business-to-business links.‖

    Unfortunately, many of these exciting possibilities promised by E-Commerce may be denied to a significant number of Australians due to the lack of planning for and appropriate consideration of the particular needs of people with disabilities. Although the Government states that it wants the Information Economy to be accessible to all, until very recently, there is little evidence that it has yet put in place many mechanisms at all to actually achieve this goal.

    One of the primary purposes of this report is to clearly articulate the issues, the barriers, and the potential opportunities presented by this new era of technology and social change. As will be strongly emphasised in the subsequent sections of this document, this problem of E-Commerce inaccessibility is not a small one in fact, if not adequately addressed, it may

    have one of the most significant negative social impacts on people with disabilities than have any other social changes in the last 30 years.

     1

    ACCESSIBLE E-COMMERCE A DISCUSSION PAPER

    1.1 Some Key Accessible E-Commerce Developments and Papers This project, as well as the recently announced Australian Human Rights and Equal Opportunity Commission‘s inquiry into the impacts of E-Commerce and new technologies

    on people who are older or who have a disability (which is discussed further in section 8.3 下方) are two positive Australian endeavours working to minimise these access restrictions. Earlier this year, the area of accessible E-Commerce was examined from a social and US legislative perspective in an excellent paper by Cynthia Waddell titled ‗The Growing Digital

    Divide in Access for People with Disabilities: Overcoming Barriers to Participation' which is

    online at http://www.aasa.dshs.wa.gov/access/waddell.htm

    In that paper Cynthia Waddell makes the following two statements, which fully apply to the Australian situation:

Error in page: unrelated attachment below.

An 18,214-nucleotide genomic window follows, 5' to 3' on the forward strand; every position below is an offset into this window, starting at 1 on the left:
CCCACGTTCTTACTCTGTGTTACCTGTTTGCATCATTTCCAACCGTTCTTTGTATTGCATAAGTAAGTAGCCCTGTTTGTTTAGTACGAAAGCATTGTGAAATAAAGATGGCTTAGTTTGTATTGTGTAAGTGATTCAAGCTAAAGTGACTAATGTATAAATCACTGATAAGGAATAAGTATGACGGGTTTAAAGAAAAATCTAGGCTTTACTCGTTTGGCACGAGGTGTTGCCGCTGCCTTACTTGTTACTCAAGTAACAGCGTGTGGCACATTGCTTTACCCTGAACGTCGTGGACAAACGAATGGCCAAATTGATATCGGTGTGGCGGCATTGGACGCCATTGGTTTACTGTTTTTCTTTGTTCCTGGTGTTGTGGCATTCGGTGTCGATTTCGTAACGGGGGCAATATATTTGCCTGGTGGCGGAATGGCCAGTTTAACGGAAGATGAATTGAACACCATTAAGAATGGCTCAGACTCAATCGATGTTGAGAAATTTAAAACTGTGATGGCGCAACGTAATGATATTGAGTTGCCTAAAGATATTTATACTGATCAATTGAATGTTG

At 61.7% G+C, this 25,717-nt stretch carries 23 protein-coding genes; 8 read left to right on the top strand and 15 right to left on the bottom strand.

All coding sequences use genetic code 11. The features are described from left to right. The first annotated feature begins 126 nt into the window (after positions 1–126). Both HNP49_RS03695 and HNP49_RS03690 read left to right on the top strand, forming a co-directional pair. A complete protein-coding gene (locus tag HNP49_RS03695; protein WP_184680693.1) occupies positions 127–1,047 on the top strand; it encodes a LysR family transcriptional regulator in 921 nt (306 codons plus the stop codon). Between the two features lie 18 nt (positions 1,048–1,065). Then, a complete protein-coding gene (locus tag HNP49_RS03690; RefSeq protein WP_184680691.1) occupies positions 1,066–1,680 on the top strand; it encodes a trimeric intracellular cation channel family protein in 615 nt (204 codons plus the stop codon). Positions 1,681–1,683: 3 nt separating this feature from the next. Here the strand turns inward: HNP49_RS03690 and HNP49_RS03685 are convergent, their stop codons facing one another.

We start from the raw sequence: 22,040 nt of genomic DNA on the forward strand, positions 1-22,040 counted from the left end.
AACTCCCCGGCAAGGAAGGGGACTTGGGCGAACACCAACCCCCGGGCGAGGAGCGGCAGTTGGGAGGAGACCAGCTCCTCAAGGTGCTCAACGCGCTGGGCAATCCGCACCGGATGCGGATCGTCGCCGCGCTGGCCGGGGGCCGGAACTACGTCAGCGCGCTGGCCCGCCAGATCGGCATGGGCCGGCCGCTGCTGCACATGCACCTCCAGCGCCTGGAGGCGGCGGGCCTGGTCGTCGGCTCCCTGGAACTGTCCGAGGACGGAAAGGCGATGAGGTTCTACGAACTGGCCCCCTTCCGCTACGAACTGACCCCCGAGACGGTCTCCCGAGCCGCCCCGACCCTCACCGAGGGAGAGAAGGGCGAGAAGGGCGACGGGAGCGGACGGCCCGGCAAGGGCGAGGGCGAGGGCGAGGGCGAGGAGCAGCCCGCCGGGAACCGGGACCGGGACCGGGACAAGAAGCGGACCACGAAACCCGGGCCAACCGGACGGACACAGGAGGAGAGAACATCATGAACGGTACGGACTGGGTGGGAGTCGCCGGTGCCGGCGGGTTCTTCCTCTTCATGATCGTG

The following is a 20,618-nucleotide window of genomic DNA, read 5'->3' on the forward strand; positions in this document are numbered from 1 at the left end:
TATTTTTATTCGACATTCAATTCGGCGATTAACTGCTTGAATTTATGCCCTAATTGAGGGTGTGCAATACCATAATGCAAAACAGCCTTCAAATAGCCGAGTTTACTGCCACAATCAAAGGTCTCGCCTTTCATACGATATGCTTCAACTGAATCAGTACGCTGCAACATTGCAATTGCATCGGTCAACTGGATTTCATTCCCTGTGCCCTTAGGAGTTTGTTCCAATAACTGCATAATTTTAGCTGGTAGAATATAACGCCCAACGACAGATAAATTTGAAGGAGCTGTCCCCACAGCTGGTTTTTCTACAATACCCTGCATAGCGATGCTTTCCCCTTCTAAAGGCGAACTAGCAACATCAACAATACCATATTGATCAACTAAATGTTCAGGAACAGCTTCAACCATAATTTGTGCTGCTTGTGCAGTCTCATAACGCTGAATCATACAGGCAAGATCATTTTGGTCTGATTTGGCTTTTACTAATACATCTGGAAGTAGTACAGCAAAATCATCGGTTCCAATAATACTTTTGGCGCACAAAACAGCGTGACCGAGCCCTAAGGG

―Unless the civil rights of America‘s 54 Million people with

    disabilities are addressed during this period of rapid

    technological development, the community will be locked out

    from participation on the basis of disability and the technological

    world will not be enriched by their diverse contributions. …

    Because the benefits for overcoming these barriers extend

    beyond the community of people with disabilities, there are

    practical and significant business reasons for addressing this

    issue. Rather than creating a growing digital divide, emerging

    technology can enable full participation in the digital economy

    for everyone, regardless of age, disability or the limitations of

    the technology available.‖

    ―Whether the digital barrier is the inaccessible design of

    Internet/intranet websites, Internet service provider ―portals‖,

    incompatible browsers, or inaccessible web-based platforms for

    online business, the trend is growing and must be addressed at

    the infancy of the digital economy. Already, exciting electronic

    and information technology features are emerging in the areas

    of information appliances, real-time conference participation,

    audiostreaming telephone voice browsers, search engines,

    news groups, chat rooms and 3D imaging. Unless functionality

    solutions for accessibility are addressed today, the state of the

    digital divide tomorrow may be impossible to overcome.‖

    The recently released Issues paper prepared by David Mason of the Human Rights and Equal Opportunities Commission titled ‗Issues Paper: Accessibility of electronic commerce and other new service delivery technologies for older Australians and people with a disability‘ online at